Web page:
Shipbuilding is to be revived in Belfast after 20 years as part of a £1.6bn Ministry of Defence contract for three new naval vessels, Rishi Sunak has announced.
A consortium led by the shipyard Harland and Wolff has secured the preferred bidder status which will create 1,200 jobs across three companies, 900 of which will be in Belfast.
The final assembly of all three ships will take place at the shipyard famous for building the Titanic and the Samson and Goliath cranes.
“Northern Ireland – its people and its future – are rightly at the centre of our shipbuilding ambitions,” said Sunak. The prime minister was visiting Northern Ireland on Thursday to meet politicians as part of efforts to break the impasse over the Brexit trade arrangements and get the Democratic Unionist party back to Stormont.
Sunak’s first visit to Belfast as prime minister comes as the foreign secretary, James Cleverly, and the European Commission vice-president, Maroš Šefčovič, met in Brussels to discuss negotiations over the Northern Ireland protocol.
The prime minister met political leaders after a summit with the Northern Ireland secretary, Chris Heaton-Harris, to apply pressure to restore power sharing.
Šefčovič said he had a “constructive” meeting with Cleverly in Brussels and they were both “determined to find joint solutions” that work for all. “I want us to make the most of this window of opportunity,” he tweeted.
Cleverly tweeted that the discussions had been “important”, echoing Brussels’ “determination” to find a deal.
The DUP has refused to form an executive at Stormont since the local elections confirmed Sinn Féin as the biggest party last May. The boycott is centred on objections to mandatory EU checks on goods entering Northern Ireland from Great Britain, including the use of international-style customs declaration forms.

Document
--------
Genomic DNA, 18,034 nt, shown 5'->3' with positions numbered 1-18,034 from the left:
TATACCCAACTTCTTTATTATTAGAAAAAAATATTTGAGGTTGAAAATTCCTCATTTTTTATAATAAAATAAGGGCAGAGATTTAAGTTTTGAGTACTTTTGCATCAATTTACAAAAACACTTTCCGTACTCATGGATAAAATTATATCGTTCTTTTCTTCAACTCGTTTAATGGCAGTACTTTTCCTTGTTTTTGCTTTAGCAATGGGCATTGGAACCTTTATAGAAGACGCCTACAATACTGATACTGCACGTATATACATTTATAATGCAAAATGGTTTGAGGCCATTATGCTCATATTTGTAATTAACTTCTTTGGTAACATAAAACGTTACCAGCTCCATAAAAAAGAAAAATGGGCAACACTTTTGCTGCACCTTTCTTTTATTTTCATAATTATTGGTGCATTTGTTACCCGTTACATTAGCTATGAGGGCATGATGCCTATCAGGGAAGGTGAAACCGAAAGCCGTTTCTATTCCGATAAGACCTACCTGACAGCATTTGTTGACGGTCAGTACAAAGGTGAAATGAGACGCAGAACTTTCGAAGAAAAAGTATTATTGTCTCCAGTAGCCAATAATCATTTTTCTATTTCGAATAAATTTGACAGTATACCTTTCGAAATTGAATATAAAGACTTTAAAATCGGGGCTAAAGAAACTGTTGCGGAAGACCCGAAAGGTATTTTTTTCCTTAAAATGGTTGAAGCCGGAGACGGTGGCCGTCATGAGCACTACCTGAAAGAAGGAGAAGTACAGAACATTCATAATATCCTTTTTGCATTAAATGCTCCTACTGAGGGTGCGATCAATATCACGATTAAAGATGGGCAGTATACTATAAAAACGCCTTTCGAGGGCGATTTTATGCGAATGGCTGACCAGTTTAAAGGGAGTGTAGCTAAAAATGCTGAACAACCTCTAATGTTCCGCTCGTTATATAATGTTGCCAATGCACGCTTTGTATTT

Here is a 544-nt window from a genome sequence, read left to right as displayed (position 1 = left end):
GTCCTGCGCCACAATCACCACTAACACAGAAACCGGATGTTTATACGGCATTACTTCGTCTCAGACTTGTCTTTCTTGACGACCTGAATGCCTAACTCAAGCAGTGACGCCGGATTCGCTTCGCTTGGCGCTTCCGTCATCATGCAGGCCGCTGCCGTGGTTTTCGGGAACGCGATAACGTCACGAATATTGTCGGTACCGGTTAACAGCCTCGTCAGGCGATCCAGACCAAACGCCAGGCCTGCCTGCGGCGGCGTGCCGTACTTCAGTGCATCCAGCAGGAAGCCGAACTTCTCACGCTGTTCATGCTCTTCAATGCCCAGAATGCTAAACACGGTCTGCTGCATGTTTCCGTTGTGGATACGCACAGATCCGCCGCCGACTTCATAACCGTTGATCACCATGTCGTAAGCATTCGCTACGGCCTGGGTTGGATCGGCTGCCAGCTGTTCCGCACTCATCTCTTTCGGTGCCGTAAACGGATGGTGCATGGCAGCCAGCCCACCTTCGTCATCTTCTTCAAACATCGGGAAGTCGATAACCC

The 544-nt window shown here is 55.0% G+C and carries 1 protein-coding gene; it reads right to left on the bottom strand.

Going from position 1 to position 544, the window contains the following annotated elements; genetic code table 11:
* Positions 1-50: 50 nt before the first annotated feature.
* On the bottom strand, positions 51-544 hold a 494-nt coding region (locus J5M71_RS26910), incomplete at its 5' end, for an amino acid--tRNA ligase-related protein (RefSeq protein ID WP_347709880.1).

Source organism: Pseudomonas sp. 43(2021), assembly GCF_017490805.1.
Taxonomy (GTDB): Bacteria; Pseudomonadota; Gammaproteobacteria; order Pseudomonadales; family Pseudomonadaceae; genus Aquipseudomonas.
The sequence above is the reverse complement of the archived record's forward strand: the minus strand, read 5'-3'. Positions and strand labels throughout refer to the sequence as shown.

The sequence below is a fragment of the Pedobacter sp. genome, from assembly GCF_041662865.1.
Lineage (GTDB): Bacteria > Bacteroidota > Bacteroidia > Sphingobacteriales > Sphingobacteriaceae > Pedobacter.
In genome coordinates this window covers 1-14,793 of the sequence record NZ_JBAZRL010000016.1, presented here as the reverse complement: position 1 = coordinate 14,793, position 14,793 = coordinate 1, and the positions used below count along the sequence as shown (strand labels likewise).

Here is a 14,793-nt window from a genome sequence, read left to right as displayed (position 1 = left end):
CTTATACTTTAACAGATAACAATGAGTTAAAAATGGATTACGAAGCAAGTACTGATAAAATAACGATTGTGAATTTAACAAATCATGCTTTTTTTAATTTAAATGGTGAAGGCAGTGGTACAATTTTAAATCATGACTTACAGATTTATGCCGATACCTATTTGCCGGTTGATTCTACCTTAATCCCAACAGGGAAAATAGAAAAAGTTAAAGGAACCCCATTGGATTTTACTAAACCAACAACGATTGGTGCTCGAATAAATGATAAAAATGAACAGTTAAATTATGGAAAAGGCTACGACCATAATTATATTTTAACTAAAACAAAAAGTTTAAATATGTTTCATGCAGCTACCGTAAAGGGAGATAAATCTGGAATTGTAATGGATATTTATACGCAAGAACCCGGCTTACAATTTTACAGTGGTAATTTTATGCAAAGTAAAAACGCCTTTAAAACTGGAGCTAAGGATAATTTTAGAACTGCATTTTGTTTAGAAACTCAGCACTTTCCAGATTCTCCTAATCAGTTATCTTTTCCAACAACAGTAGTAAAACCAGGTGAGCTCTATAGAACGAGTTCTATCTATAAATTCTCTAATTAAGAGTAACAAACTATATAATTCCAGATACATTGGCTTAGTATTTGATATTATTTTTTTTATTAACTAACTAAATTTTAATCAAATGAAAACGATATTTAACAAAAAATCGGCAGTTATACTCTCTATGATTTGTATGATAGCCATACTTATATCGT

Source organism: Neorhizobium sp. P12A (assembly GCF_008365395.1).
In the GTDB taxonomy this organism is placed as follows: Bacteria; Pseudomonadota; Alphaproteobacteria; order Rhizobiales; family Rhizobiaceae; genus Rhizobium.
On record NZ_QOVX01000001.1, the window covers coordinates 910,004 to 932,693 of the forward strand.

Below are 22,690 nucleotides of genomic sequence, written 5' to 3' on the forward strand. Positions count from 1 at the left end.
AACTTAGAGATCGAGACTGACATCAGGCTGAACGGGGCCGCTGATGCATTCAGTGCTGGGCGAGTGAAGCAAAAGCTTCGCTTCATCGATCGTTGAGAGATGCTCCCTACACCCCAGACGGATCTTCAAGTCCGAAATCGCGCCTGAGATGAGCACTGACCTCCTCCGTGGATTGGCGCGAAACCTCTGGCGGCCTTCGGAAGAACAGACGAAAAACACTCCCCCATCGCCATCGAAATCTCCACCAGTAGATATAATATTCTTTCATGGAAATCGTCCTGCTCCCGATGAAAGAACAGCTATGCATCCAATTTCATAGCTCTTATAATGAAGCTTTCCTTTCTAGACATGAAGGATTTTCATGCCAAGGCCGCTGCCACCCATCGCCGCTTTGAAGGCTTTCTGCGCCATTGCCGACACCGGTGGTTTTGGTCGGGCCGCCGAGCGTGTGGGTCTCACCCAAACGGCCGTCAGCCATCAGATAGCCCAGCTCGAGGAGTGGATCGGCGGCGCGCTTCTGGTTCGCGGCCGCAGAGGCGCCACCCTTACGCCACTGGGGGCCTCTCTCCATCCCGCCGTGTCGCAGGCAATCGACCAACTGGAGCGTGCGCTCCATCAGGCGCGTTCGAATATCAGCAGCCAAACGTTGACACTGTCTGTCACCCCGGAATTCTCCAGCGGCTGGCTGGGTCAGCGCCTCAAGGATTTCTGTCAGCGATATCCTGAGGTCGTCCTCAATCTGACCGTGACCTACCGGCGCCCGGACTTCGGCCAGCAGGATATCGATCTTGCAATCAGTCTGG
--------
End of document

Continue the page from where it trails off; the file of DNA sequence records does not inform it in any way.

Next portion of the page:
The EU and the UK are aiming to get the outlines of a deal by mid January, in time for the next legal deadline for a Stormont election to be called. They say that if “some sort of heads of agreement” could be struck on the landing zone for a deal, the details could be determined in talks in the next two or three months.
One of the main bones of contention is the customs declarations required for goods entering Northern Ireland from Great Britain. The UK’s suggestion for a green lane at Northern Irish ports for trucks carrying goods destined to remain in Northern Ireland is considered “very difficult” for the EU, which is determined Ireland does not become a porous border into the single market.
The UK believes the green lane has a chance of winning the backing of the DUP, but it would have to be combined with a system of “significant” fines for any supplier who abused the system, and “robust” market surveillance.
The DUP is keen to ensure that goods meeting UK standards can go through the green channel as long as they can formally guarantee the goods remain in Northern Ireland. This would also be a challenge for Brussels, particularly as it would require an element of trust, which is still in short supply after Boris Johnson’s premiership.
“This is all very difficult territory for the EU,” one Westminster source said. “They have never before outsourced their border and there is so little trust of the UK, but it could offer the DUP a landing zone.”
Soundings have also been taken about a landing zone for Eurosceptics in the European Research Group. It is thought they are backing the Northern Ireland minister Steve Baker’s paper, which suggests updating the Brexit trade agreement by adding a “customs cooperation chapter” and changing the protocol to include a dispute mechanism that does not involve the European court of justice.